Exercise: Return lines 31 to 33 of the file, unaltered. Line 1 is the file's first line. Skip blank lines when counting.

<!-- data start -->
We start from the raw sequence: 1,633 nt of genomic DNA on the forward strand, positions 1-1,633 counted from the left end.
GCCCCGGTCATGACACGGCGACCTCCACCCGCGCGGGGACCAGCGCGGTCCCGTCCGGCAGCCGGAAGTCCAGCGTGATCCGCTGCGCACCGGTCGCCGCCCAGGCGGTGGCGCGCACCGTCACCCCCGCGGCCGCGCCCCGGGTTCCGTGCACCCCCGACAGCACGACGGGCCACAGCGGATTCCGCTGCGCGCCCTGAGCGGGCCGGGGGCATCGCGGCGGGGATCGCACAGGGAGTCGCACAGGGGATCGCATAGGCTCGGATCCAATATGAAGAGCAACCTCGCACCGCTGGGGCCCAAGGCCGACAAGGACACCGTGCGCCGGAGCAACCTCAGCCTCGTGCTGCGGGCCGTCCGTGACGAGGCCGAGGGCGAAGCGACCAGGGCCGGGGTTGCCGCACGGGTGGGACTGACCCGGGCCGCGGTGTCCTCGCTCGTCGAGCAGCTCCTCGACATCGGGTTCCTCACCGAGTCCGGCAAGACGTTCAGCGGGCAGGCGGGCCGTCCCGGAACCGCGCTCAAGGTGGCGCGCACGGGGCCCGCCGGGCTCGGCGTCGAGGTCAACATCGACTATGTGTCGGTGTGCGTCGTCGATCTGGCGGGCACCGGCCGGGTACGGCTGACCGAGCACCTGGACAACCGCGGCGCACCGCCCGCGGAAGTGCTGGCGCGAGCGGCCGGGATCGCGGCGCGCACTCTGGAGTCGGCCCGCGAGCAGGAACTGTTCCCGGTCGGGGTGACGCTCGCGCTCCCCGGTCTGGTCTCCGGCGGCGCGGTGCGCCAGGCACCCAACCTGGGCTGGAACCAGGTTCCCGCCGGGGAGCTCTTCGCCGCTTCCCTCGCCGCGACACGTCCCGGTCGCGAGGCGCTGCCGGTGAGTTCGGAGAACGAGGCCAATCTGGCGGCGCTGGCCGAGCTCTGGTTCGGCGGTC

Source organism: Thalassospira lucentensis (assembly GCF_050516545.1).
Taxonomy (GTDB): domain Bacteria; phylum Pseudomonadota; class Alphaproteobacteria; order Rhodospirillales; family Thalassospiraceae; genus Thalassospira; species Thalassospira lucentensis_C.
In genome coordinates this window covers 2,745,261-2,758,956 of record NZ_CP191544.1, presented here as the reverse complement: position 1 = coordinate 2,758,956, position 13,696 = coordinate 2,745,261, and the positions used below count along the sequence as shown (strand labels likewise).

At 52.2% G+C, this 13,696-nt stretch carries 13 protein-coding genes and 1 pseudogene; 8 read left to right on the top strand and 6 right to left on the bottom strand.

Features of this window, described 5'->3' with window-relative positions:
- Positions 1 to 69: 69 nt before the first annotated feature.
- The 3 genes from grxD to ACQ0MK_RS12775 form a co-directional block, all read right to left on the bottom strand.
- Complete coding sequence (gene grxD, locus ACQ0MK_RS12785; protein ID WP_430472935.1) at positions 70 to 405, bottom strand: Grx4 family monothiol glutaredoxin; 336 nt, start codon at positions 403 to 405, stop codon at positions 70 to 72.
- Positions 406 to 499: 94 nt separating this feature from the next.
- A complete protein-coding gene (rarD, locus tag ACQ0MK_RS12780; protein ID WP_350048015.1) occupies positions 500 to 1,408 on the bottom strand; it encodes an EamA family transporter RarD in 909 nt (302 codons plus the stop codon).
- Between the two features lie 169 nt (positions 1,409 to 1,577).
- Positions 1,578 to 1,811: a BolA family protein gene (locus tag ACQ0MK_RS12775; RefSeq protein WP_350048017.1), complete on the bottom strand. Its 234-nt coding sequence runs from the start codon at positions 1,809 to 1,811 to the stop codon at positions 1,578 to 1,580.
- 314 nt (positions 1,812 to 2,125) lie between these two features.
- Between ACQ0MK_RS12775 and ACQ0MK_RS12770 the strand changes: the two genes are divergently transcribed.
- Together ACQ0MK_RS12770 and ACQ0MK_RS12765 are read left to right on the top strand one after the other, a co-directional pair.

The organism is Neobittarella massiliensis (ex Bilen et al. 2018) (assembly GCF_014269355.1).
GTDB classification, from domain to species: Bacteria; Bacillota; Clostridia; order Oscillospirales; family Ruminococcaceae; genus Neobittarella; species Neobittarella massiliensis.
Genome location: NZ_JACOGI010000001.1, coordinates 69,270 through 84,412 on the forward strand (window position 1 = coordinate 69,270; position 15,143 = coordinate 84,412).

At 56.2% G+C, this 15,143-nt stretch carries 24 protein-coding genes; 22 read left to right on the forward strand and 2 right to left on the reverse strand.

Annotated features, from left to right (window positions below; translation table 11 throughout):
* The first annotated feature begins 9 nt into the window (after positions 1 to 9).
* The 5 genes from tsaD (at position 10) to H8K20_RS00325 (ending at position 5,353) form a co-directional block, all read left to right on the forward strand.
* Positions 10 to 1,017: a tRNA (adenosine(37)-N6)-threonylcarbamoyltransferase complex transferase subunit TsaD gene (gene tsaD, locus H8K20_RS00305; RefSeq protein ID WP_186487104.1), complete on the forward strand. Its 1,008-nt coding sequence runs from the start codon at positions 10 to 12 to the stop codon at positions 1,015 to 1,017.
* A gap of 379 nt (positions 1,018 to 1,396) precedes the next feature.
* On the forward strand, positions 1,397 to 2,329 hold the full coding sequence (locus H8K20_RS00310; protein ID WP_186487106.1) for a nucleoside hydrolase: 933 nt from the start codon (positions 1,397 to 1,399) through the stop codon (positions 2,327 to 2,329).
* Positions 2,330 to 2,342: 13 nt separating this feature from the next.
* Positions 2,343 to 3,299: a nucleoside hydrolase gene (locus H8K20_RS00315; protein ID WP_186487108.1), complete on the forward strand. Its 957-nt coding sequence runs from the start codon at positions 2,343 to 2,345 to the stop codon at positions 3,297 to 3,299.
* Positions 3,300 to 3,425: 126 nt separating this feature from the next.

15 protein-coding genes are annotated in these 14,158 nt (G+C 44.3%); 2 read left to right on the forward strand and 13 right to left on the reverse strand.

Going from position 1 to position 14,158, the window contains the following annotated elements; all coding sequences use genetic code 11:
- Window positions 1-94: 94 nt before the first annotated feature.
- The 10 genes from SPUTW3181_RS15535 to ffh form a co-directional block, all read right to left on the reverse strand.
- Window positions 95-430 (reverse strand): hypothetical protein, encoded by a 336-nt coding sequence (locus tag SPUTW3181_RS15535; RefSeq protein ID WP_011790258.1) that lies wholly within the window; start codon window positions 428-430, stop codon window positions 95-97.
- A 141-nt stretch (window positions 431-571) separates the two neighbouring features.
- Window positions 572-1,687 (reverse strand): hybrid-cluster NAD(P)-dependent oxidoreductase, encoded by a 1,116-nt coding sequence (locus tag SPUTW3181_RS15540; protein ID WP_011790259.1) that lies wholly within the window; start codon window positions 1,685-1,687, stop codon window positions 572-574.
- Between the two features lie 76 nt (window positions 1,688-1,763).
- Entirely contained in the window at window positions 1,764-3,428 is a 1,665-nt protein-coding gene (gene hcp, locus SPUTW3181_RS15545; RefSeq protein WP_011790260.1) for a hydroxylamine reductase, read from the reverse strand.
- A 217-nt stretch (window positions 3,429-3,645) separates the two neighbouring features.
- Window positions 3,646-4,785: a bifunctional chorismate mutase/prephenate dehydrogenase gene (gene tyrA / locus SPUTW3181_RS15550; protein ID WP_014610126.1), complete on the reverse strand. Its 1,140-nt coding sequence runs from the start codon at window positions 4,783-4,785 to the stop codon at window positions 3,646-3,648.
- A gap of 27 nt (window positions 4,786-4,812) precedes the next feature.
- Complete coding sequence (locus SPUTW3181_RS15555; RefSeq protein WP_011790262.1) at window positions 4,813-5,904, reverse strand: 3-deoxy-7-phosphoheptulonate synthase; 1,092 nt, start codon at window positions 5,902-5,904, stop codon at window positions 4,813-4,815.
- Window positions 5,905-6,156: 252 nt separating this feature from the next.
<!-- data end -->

15 protein-coding genes are annotated in these 14,158 nt (G+C 44.3%); 2 read left to right on the forward strand and 13 right to left on the reverse strand.

Going from position 1 to position 14,158, the window contains the following annotated elements; all coding sequences use genetic code 11:
- Window positions 1-94: 94 nt before the first annotated feature.